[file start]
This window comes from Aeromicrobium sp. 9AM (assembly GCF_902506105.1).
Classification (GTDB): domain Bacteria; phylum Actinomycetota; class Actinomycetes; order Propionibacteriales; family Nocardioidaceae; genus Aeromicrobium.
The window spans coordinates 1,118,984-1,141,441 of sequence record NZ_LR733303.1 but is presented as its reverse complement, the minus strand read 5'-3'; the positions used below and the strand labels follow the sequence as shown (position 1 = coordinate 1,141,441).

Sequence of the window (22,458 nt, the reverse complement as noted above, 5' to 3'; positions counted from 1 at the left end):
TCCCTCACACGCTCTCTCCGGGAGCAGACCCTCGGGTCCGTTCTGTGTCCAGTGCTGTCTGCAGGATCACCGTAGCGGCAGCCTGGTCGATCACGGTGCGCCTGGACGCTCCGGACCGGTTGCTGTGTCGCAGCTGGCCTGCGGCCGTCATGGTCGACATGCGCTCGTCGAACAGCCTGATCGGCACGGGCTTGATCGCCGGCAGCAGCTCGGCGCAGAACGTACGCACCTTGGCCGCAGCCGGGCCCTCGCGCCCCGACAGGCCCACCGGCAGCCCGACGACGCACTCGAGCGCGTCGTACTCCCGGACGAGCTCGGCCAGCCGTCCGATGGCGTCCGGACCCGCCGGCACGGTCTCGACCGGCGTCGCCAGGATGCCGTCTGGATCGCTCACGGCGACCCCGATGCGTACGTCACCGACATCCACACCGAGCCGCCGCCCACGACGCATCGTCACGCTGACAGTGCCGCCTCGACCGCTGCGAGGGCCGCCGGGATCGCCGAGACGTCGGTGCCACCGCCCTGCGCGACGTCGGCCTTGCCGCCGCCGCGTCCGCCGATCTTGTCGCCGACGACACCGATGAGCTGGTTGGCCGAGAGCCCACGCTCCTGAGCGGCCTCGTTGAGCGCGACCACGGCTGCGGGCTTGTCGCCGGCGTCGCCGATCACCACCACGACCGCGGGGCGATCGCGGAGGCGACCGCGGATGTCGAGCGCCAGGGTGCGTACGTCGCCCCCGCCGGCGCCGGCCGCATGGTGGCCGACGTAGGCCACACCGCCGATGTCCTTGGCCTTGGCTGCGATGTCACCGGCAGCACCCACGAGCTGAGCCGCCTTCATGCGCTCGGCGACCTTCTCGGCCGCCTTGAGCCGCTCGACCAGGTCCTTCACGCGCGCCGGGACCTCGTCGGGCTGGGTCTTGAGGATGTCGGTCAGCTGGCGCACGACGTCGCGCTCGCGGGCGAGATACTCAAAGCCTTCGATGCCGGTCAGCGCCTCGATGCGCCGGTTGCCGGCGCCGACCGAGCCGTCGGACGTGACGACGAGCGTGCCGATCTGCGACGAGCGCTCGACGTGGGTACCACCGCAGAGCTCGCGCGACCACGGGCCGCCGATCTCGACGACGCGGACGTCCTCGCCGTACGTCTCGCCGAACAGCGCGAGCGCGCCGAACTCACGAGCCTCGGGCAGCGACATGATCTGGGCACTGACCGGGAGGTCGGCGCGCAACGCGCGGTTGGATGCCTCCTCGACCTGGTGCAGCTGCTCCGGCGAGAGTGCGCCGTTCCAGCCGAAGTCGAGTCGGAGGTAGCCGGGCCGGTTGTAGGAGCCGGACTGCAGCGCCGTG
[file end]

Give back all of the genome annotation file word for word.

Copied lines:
This window comes from Aeromicrobium sp. 9AM (assembly GCF_902506105.1).
Classification (GTDB): domain Bacteria; phylum Actinomycetota; class Actinomycetes; order Propionibacteriales; family Nocardioidaceae; genus Aeromicrobium.
The window spans coordinates 1,118,984-1,141,441 of sequence record NZ_LR733303.1 but is presented as its reverse complement, the minus strand read 5'-3'; the positions used below and the strand labels follow the sequence as shown (position 1 = coordinate 1,141,441).

Sequence of the window (22,458 nt, the reverse complement as noted above, 5' to 3'; positions counted from 1 at the left end):
TCCCTCACACGCTCTCTCCGGGAGCAGACCCTCGGGTCCGTTCTGTGTCCAGTGCTGTCTGCAGGATCACCGTAGCGGCAGCCTGGTCGATCACGGTGCGCCTGGACGCTCCGGACCGGTTGCTGTGTCGCAGCTGGCCTGCGGCCGTCATGGTCGACATGCGCTCGTCGAACAGCCTGATCGGCACGGGCTTGATCGCCGGCAGCAGCTCGGCGCAGAACGTACGCACCTTGGCCGCAGCCGGGCCCTCGCGCCCCGACAGGCCCACCGGCAGCCCGACGACGCACTCGAGCGCGTCGTACTCCCGGACGAGCTCGGCCAGCCGTCCGATGGCGTCCGGACCCGCCGGCACGGTCTCGACCGGCGTCGCCAGGATGCCGTCTGGATCGCTCACGGCGACCCCGATGCGTACGTCACCGACATCCACACCGAGCCGCCGCCCACGACGCATCGTCACGCTGACAGTGCCGCCTCGACCGCTGCGAGGGCCGCCGGGATCGCCGAGACGTCGGTGCCACCGCCCTGCGCGACGTCGGCCTTGCCGCCGCCGCGTCCGCCGATCTTGTCGCCGACGACACCGATGAGCTGGTTGGCCGAGAGCCCACGCTCCTGAGCGGCCTCGTTGAGCGCGACCACGGCTGCGGGCTTGTCGCCGGCGTCGCCGATCACCACCACGACCGCGGGGCGATCGCGGAGGCGACCGCGGATGTCGAGCGCCAGGGTGCGTACGTCGCCCCCGCCGGCGCCGGCCGCATGGTGGCCGACGTAGGCCACACCGCCGATGTCCTTGGCCTTGGCTGCGATGTCACCGGCAGCACCCACGAGCTGAGCCGCCTTCATGCGCTCGGCGACCTTCTCGGCCGCCTTGAGCCGCTCGACCAGGTCCTTCACGCGCGCCGGGACCTCGTCGGGCTGGGTCTTGAGGATGTCGGTCAGCTGGCGCACGACGTCGCGCTCGCGGGCGAGATACTCAAAGCCTTCGATGCCGGTCAGCGCCTCGATGCGCCGGTTGCCGGCGCCGACCGAGCCGTCGGACGTGACGACGAGCGTGCCGATCTGCGACGAGCGCTCGACGTGGGTACCACCGCAGAGCTCGCGCGACCACGGGCCGCCGATCTCGACGACGCGGACGTCCTCGCCGTACGTCTCGCCGAACAGCGCGAGCGCGCCGAACTCACGAGCCTCGGGCAGCGACATGATCTGGGCACTGACCGGGAGGTCGGCGCGCAACGCGCGGTTGGATGCCTCCTCGACCTGGTGCAGCTGCTCCGGCGAGAGTGCGCCGTTCCAGCCGAAGTCGAGTCGGAGGTAGCCGGGCCGGTTGTAGGAGCCGGACTGCAGCGCCGTG